Three Ways for Beginners to Try Out AI

AI Has Big Implications. But It’s Smart to Start Small.

According to research from Ovation Global DMC, chances are you haven’t jumped into artificial intelligence headfirst—yet. Curious about AI’s potential for creating better events, meeting planners are taking tentative steps into AI: 21% say they’ve tried a few tools, and 36% say they’re considering doing so.

Planners report that a lack of understanding and fear of losing the human touch are stopping them from embracing AI. But the heart of the meetings and hospitality industry is built upon that human touch, indicating that AI’s place will be to supplement, not replace, human talent.

“We are in the hospitality industry,” Anthony Capuano, president and CEO of Marriott International, said in an interview with CNBC-TV18. “Of course technology will continue to drive efficiency in the operation of our hotels, but my hope and my expectation is that what technology will also do is create capacity for our associates so that they have more capacity to really engage in a personal way with our guests.”

For proof, look at a recent AI-versus-human competition, which showed that human meeting planners retain a strong edge against the machine. As event-specific AI platforms such as Spark continue to make headway in the industry, human event planners may find that AI cooperation, not competition, will give the best results.

To start bolstering your #teamhuman capabilities with AI, here are three simple ways to deploy this technology.

Before the Meeting: Marketing

Creating personas for attendees can drive registrations. It can also be difficult to get it right: Your own preconceived notions about the attendee group may steer you toward or away from certain personas, and even the most savvy marketer might struggle with nailing the right voice to speak to each type of attendee.

When Margaret Launzel-Pennes was developing personas for an event, she used job descriptions as inputs for ChatGPT, she told MeetingsNet. From there, the tool came up with four personas that Launzel-Pennes used to create appropriate marketing content through email and social campaigns—again, with the help of ChatGPT. She then worked with an AI video creation platform to make videos that highlighted aspects of the event that would speak to each persona.

Using AI to augment your approach to understanding your attendees can save you labor. PCMA’s Event Leadership Institute offers a course on using AI to go further with social listening, for example—something you’re probably already doing, but that takes considerable time to do as thoroughly as AI can do in a snap.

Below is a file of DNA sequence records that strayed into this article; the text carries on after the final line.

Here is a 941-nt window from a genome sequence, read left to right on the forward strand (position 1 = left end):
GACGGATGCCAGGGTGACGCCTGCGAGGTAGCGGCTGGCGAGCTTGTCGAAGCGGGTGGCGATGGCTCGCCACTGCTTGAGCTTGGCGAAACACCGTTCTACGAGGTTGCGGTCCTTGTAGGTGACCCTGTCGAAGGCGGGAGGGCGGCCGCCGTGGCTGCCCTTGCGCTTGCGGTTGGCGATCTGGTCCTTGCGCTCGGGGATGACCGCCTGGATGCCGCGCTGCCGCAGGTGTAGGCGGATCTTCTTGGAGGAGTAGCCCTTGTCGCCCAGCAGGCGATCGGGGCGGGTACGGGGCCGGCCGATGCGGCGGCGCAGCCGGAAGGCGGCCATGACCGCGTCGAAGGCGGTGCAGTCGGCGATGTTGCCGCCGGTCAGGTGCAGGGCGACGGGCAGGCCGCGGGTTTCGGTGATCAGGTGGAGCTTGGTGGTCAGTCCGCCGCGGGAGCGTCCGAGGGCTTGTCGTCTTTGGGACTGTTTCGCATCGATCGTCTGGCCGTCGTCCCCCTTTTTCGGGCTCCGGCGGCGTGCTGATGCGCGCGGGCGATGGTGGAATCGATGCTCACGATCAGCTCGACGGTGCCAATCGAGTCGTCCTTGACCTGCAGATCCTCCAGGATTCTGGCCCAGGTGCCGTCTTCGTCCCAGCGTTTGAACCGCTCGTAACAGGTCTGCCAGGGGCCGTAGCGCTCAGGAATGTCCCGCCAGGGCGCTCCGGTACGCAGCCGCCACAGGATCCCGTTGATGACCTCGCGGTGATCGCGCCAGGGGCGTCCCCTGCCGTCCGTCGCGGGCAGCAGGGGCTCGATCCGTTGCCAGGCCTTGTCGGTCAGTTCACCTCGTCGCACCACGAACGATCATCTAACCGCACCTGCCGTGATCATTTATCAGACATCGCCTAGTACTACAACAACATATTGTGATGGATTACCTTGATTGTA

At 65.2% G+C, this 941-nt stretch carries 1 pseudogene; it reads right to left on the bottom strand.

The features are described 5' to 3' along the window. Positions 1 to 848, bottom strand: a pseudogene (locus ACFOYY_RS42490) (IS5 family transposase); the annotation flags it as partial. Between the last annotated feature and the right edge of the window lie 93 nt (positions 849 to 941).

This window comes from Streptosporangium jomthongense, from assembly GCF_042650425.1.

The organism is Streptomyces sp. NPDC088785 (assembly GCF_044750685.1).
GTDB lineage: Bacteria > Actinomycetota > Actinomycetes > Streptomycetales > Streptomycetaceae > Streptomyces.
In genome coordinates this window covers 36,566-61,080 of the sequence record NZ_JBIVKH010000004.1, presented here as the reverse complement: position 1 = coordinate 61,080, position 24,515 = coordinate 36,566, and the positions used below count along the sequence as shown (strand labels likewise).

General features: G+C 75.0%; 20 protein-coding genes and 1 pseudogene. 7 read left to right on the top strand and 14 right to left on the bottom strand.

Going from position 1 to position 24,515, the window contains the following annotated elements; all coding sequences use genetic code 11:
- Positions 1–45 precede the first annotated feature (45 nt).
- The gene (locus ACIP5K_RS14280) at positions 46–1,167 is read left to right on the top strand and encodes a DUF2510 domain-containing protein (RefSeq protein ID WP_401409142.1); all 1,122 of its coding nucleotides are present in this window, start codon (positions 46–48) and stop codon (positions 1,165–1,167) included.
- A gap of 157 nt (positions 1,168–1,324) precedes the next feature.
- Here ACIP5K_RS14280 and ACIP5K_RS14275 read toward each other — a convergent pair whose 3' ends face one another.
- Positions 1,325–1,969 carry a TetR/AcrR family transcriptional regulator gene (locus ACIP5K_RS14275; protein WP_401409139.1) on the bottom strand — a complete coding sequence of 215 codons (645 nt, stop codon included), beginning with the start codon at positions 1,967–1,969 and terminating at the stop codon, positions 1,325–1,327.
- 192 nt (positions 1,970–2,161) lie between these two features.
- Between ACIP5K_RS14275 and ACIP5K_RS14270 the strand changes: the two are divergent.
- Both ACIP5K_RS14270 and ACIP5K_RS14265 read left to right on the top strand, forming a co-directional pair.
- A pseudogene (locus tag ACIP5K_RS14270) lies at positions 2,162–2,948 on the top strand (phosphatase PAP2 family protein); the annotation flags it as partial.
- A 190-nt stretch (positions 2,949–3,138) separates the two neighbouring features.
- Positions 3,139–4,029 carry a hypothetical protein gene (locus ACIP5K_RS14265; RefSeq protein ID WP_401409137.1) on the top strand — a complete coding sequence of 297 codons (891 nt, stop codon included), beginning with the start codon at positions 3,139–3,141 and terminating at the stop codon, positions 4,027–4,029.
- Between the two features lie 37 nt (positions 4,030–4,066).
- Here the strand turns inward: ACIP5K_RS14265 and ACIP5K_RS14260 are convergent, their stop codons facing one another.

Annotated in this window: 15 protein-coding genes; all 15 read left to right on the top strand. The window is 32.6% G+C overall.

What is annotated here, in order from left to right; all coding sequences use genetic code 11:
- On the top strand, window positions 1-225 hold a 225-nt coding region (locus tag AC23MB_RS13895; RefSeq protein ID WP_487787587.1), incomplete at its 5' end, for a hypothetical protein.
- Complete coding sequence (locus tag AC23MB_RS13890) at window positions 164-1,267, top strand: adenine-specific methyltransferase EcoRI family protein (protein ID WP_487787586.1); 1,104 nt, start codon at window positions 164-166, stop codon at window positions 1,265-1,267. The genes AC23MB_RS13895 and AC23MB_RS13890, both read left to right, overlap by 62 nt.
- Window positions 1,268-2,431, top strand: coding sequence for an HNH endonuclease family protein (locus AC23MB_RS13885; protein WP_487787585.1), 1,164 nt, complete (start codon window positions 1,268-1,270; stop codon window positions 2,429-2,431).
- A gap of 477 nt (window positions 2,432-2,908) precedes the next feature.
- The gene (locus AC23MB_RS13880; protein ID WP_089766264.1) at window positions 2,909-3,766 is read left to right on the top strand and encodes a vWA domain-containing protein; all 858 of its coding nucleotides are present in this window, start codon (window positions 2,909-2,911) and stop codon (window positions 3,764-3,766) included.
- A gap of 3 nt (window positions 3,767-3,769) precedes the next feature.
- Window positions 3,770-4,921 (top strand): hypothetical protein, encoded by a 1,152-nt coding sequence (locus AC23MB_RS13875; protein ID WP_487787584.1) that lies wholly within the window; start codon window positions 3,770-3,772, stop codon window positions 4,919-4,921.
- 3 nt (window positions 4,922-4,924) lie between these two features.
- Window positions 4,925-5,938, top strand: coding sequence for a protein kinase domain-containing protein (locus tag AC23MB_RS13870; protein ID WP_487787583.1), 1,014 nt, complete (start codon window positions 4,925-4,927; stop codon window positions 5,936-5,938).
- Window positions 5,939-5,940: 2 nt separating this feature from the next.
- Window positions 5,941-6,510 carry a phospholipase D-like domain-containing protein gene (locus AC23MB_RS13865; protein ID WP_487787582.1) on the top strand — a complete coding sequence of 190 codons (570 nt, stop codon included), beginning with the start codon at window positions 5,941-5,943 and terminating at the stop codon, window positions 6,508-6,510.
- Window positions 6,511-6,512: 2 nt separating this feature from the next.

During the Meeting: Live Summarization

You may already be familiar with live captioning and auto-transcription, which aren’t yet as accurate as human transcription services but are useful for instant transcription. Live summarization takes it a step further on the intelligence front by using what has been transcribed to craft a meeting narrative, much as a professional note-taker would.

Providing delegates with summarizations for all sessions can help them catch up on content they had to miss in order to attend higher-priority sessions. It can also give them a preview of what to expect before they decide to devote time to watching a recording of the full session, if you’ve made one available.

You can benefit too: If you host summarizations on the event website, you can track which summarizations are most frequently visited. This can give you insight into future planning, illuminating which sessions were popular after the fact versus which sessions were most highly attended in person. (If that sounds daunting, remember that you can lean on ChatGPT to help you out here.)

After the Meeting: Data Analytics

Data can reveal undercurrents of your event that aren’t visible just by looking at attendance numbers. But sorting through that data can be time-consuming—except for the robots.

That’s what Heather Munnell found when she shared Excel files and event-app data with ChatGPT. According to MeetingsNet, the platform helped her spot unexpected trends, such as a high number of people in sales positions attending technology sessions.

Once AI has helped you see things about your event data that you hadn’t seen before, you can further refine participant personas for your next event and shape your agenda accordingly to avoid competing sessions.

Proceed With Zest—and Vigilance

The more you experiment with AI, the more you’ll come to realize its promise. But in doing so, take care to avoid two common pitfalls:

Use smart inputs. You might have heard the saying “garbage in, garbage out.” Generative AI isn’t actually intelligent—it draws from a vast repository of information, but it needs concise yet thorough direction in order to be helpful. If your initial prompt doesn’t give you what you need, continue to refine your inputs. Spending time on developing the right prompts will still save you time in the long run.

Always verify. AI can’t distinguish between what’s true and untrue. And in generating output, it might even make up facts or words. Remember that AI is a starting point, not the endpoint. Your events probably aren’t technically subject to President Biden’s executive order on ethical AI, but it’s a useful standard-bearer to guide your events.

If you’re interested in learning more as you start experimenting, check out the Event Leadership Institute’s webinar on AI in the events industry. Spoiler alert: It’s led by humans.